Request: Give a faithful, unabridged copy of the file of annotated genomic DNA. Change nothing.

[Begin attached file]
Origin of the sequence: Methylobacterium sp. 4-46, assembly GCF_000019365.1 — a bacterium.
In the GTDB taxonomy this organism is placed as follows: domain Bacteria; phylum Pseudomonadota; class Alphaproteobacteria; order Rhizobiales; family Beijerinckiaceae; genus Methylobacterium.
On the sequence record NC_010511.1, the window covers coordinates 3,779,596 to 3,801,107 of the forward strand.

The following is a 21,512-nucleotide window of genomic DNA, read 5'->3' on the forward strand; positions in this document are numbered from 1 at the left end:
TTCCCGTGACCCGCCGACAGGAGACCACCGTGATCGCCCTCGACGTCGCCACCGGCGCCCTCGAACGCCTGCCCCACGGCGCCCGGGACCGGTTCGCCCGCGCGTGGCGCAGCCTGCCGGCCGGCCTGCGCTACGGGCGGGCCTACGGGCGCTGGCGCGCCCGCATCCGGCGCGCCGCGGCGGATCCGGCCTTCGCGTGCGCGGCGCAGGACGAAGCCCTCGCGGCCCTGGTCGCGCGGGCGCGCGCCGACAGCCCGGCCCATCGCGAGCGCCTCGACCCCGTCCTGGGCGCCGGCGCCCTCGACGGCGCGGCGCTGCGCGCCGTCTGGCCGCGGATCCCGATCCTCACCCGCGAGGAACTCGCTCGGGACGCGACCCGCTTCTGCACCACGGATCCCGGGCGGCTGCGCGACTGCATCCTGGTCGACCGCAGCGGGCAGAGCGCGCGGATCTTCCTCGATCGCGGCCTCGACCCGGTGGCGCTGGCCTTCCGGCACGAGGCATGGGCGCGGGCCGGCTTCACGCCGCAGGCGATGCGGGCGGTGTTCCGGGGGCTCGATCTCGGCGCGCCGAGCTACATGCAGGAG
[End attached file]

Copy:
Origin of the sequence: Methylobacterium sp. 4-46, assembly GCF_000019365.1 — a bacterium.
In the GTDB taxonomy this organism is placed as follows: domain Bacteria; phylum Pseudomonadota; class Alphaproteobacteria; order Rhizobiales; family Beijerinckiaceae; genus Methylobacterium.
On the sequence record NC_010511.1, the window covers coordinates 3,779,596 to 3,801,107 of the forward strand.

The following is a 21,512-nucleotide window of genomic DNA, read 5'->3' on the forward strand; positions in this document are numbered from 1 at the left end:
TTCCCGTGACCCGCCGACAGGAGACCACCGTGATCGCCCTCGACGTCGCCACCGGCGCCCTCGAACGCCTGCCCCACGGCGCCCGGGACCGGTTCGCCCGCGCGTGGCGCAGCCTGCCGGCCGGCCTGCGCTACGGGCGGGCCTACGGGCGCTGGCGCGCCCGCATCCGGCGCGCCGCGGCGGATCCGGCCTTCGCGTGCGCGGCGCAGGACGAAGCCCTCGCGGCCCTGGTCGCGCGGGCGCGCGCCGACAGCCCGGCCCATCGCGAGCGCCTCGACCCCGTCCTGGGCGCCGGCGCCCTCGACGGCGCGGCGCTGCGCGCCGTCTGGCCGCGGATCCCGATCCTCACCCGCGAGGAACTCGCTCGGGACGCGACCCGCTTCTGCACCACGGATCCCGGGCGGCTGCGCGACTGCATCCTGGTCGACCGCAGCGGGCAGAGCGCGCGGATCTTCCTCGATCGCGGCCTCGACCCGGTGGCGCTGGCCTTCCGGCACGAGGCATGGGCGCGGGCCGGCTTCACGCCGCAGGCGATGCGGGCGGTGTTCCGGGGGCTCGATCTCGGCGCGCCGAGCTACATGCAGGAG